5 Standout Works, From Warhol to Banksy, at the Masterpiece Fair That Dodged a Brexit Bullet
Fair management could breathe a sigh of relief when the proposed Brexit date came and went without incident.
It’s easy to forget that the UK’s outgoing Prime Minister Theresa May pledged that Britain would leave the European Union by June 30. But the managing director of Masterpiece London hasn’t forgotten. Lucie Kitchener sounded understandably relieved yesterday, as the fair opened to invited guests, that the deadline was pushed back to Halloween, and she did not have to cope with the Brexit fall-out.
The 10th anniversary edition of a fair that has always been a swellegant affair gets off to a riotously colorful start thanks to Phyllida Barlow’s bravura installation at the entrance. The artist’s big fabric pom-poms on stilts no doubt helped her works sell like hotcakes at Hauser & Wirth’s booth. The sole mega gallery on the exhibitor list chalked up 10 early sales, which included Luchita Hurtado’s Vertigo (1973), an abstract text painting priced at $285,000. Barlow’s recent solo shows at the Royal Academy of Arts and Hurtado’s at London’s Serpentine Galleries no doubt helped whet collectors’ appetites.
Other dealers arnet News spoke to had gotten off to a more sedate start. Martin Clist, the managing director of London’s Charles Ede gallery, said it had sold half a dozen small antiquities on the preview day. “Not enough to retire on,” he quipped.
Kitchener has been encouraging dealers to include the prices of works on wall labels so that casual buyers do not feel intimidated. In a first for the gallery, Hauser & Wirth has included them, up to a point. The price point is £100,000 ($127,000) or below. Anything above is price on request. Senior director Neil Wenman tells artnet News that the gallery wanted to make the booth approachable and buying easy for people, many of whom would probably never set foot in its Mayfair spaces.
Other contemporary galleries have followed a similar policy. The Edinburgh-based gallerists Florence and Richard Ingleby are making their Masterpiece London debut this year. Their elegantly installed booth includes a painting by Alison Watt from a series of canvases inspired by Ruben’s Venus Frigida (1614). The Scottish artist’s Iris (2014-15) is clearly priced £30,000 ($38,000), plus sales tax. Richard Ingleby says the downside to showing prices is that it can mean people do not ask any other questions about the booth. Florence Ingleby also says some collectors assume that seeing the price on a label is an invitation to ask for a discount. But Blain/Southern, which has two booths at the fair, one for Anthony Caro and the other for the Mexican artist Bosco Sodi’s work, has stuck to its guns. Gallery co-director Adrian Sutton said that when it included prices on Q-coded labels at a Shanghai fair, no one talked to them, they just snapped away on their smart phones. Worse, the gallery couldn’t get anyone’s contact details.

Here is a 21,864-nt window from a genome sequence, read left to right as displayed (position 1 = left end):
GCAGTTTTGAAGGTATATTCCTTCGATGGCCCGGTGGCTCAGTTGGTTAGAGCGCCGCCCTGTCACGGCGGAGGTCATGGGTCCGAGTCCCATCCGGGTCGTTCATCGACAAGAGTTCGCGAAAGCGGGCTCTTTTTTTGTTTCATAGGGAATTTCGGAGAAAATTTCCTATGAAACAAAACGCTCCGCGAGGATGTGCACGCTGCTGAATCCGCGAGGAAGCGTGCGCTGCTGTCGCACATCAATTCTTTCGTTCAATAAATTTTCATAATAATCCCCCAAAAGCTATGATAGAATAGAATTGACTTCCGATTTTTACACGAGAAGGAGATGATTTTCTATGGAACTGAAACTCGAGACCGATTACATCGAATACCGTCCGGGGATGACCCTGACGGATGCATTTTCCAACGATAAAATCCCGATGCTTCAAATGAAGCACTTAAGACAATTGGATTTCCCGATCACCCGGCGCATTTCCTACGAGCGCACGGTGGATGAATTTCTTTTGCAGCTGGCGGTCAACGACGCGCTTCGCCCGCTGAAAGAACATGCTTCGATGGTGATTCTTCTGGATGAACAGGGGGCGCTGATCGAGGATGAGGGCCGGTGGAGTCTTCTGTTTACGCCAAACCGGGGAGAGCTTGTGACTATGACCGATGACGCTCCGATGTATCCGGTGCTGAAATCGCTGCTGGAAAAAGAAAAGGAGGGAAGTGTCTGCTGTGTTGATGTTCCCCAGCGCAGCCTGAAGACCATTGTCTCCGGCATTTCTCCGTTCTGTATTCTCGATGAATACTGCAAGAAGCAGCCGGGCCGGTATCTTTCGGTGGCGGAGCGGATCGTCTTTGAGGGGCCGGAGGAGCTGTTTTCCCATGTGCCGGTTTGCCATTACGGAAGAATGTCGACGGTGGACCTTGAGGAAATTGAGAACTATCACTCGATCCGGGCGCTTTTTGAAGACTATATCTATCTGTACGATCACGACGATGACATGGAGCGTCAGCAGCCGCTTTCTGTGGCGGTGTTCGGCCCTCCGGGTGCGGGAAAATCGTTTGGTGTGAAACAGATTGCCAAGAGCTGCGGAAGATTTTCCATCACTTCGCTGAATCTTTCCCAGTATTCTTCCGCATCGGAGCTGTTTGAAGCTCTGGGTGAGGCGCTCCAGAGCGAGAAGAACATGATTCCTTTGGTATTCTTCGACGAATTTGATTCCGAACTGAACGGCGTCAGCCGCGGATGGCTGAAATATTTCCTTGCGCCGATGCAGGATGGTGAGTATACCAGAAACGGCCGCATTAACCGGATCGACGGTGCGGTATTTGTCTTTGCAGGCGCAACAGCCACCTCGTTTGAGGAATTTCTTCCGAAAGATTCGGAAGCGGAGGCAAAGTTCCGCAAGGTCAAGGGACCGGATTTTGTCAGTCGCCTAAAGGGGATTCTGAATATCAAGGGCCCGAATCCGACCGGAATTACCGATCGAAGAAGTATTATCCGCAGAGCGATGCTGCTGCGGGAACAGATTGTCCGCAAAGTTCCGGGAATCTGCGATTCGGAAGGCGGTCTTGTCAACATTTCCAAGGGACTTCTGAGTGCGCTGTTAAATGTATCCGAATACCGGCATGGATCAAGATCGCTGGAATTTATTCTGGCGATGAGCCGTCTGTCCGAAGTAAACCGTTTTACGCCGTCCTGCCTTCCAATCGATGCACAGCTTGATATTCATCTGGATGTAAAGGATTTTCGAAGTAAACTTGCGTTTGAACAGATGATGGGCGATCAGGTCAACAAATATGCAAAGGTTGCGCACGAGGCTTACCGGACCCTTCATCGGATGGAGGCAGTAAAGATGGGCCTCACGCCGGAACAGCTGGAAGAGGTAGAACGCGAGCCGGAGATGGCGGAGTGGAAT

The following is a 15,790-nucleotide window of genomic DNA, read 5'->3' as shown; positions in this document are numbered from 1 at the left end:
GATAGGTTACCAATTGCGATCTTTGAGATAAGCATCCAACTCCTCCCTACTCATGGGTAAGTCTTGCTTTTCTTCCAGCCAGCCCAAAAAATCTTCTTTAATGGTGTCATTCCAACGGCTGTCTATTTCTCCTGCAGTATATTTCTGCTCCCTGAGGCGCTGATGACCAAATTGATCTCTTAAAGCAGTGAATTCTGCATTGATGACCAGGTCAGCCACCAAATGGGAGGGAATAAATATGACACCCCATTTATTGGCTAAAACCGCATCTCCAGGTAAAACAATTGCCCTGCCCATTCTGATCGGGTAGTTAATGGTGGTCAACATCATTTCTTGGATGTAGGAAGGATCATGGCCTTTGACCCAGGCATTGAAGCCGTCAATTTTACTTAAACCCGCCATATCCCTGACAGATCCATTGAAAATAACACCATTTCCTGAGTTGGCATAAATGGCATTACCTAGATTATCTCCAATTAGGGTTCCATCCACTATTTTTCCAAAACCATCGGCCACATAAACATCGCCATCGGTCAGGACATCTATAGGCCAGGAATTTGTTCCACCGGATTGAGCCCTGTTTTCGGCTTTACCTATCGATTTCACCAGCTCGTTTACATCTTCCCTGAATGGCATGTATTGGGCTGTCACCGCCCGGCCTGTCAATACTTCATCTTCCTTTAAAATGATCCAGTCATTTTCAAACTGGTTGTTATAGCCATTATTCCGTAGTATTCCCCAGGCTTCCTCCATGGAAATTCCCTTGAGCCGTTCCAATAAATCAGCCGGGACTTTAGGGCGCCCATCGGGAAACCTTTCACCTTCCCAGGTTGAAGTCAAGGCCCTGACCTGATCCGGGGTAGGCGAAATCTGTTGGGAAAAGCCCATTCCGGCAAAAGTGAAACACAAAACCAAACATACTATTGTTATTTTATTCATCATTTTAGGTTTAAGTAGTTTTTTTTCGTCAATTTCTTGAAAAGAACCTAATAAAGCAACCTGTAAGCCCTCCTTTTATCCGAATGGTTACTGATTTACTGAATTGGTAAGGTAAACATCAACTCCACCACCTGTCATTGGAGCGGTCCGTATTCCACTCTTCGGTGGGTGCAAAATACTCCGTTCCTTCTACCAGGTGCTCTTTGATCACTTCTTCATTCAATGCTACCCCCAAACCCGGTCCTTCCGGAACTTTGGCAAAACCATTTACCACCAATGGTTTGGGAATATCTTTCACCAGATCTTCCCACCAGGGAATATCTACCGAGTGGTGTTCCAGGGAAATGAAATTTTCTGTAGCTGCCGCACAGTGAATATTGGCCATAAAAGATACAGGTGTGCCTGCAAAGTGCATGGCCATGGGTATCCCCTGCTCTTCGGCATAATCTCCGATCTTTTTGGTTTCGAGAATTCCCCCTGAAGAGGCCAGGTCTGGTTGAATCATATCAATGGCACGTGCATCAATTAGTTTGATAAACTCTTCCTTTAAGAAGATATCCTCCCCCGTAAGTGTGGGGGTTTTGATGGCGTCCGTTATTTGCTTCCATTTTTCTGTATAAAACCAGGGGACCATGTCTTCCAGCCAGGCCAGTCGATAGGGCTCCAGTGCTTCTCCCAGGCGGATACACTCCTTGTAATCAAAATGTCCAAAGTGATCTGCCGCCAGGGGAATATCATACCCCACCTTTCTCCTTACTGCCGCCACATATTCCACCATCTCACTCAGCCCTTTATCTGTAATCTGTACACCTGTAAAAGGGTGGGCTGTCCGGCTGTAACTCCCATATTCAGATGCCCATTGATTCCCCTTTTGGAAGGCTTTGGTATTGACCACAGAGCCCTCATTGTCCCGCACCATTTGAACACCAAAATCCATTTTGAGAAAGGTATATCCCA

Masterpiece may be partly owned by the Swiss fair Art Basel’s parent company, MCH, but the fair retains its Maastricht TEFAF look and feel. There are seafood-and-champagne bars in the main aisle, and plenty of fine dining opportunities elsewhere. Floral designers have been busy.
Dealers we spoke to said that MCH’s financial stake has not made a noticeable difference in terms of management, which many praised for its friendliness. The Masterpiece brand’s expansion to Asia seems to have been scaled back, however. Kitchener is organizing a miniature version of Masterpiece in a “pavilion” with 24 exhibitors in Hong Kong during the Fine Art Asia fair in October. She says the “bat phone” to MCH in Basel has been very helpful both with Brexit and the situation in Hong Kong over the controversial extradition bill and the mass protests it sparked.
Back in London, it is business as usual in the big tent in the grounds of the Royal Chelsea Hospital by the Thames. Here are our top five treats from the booths.